I know I haven't always been this paranoid, but losing one child can make you pretty aware of how fragile life is and how easy it is to lose.
Kaitlyn typically "scares" me on a nightly basis. The kid sleeps with her eyes open, without making a sound with her arms flung to either side. It is freaky and frightening no matter how many times you see it, or how used to it you are.
The biggest scare came a couple months ago. Kaitlyn rarely gets to take baths because her skin is so sensitive, but we let her take a bath. Since she's 5 she should have no problem in the bathtub on her own. We play the "ah" game (I say ah every 30 seconds to a minute and she repeats it back). So, she's in the bathtub, all is well and she starts coughing. So, I yell down the hallway, "Kaitlyn are you ok" and I get no response. So, I go down the hallway to the bathtub and she's underwater, with her arms to her side just floating. Not moving. So, I obviously start to freak out and yell at her. My yelling gets Dusty down the hallway too and then she pops up with a "what are you guys doing??"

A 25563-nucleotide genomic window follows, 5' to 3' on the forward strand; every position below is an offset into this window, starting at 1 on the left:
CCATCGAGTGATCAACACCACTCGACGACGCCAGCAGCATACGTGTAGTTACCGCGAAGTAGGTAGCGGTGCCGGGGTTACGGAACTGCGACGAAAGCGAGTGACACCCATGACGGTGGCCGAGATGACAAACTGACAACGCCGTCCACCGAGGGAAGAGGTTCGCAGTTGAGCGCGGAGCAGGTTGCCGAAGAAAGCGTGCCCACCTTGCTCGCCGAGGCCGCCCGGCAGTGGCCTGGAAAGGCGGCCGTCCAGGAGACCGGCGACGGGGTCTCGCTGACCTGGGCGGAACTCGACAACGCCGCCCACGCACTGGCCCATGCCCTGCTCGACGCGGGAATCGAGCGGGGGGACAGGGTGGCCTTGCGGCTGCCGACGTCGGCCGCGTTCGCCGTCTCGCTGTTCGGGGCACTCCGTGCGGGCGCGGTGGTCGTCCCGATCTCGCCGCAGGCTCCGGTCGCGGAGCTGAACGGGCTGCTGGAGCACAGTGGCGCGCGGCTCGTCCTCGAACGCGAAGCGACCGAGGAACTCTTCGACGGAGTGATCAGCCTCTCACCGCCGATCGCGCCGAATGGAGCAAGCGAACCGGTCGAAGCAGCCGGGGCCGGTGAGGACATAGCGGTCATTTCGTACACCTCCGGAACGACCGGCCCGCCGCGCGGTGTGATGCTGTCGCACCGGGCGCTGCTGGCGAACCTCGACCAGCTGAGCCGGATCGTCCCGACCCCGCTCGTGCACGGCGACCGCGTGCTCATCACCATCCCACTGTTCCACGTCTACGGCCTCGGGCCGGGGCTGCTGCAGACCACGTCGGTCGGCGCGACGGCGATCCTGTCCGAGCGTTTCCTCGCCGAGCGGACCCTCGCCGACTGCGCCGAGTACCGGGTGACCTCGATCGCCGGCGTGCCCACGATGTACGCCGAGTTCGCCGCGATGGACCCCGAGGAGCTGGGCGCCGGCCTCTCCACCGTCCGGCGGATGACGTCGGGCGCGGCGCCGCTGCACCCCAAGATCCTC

The next heart attack came this morning. Kaitlyn was in charge of Chico while I took a quick shower. I'm literally in the shower for all of 2 minutes before I hear her screaming. Not just any scream, a blood curdling, hysterical scream. I yell "what's wrong" assuming that she is being dramatic. I hear "____ bit my nose and it's bleeding everywhere" and I again begin to freak out. I think I hear her say "Archie" bit her nose, and I am in my paranoid head, assuming he did severe damage. I turn off the water to run to her, and she gets to me first. It wasn't Archie. It was Chico. She broke the rules and put him next to her face when they were playing and he got inside her nostrils a little bit. The cut was seriously no bigger than a paper cut. Of course, my heart didn't stop pounding as quickly as she recovered.
I think the movie Parenthood said it best last night, just because your kids get older doesn't make you worry any less. You get through pregnancy relieved that you made it that far only to be afraid the first year. You get through that only to be afraid of toddlerhood, then the preschool years, then the school years and in 11 short years she'll be driving. Then adulthood and all that fun.
Hopefully she'll learn to sleep with her eyes closed and be a little less dramatic...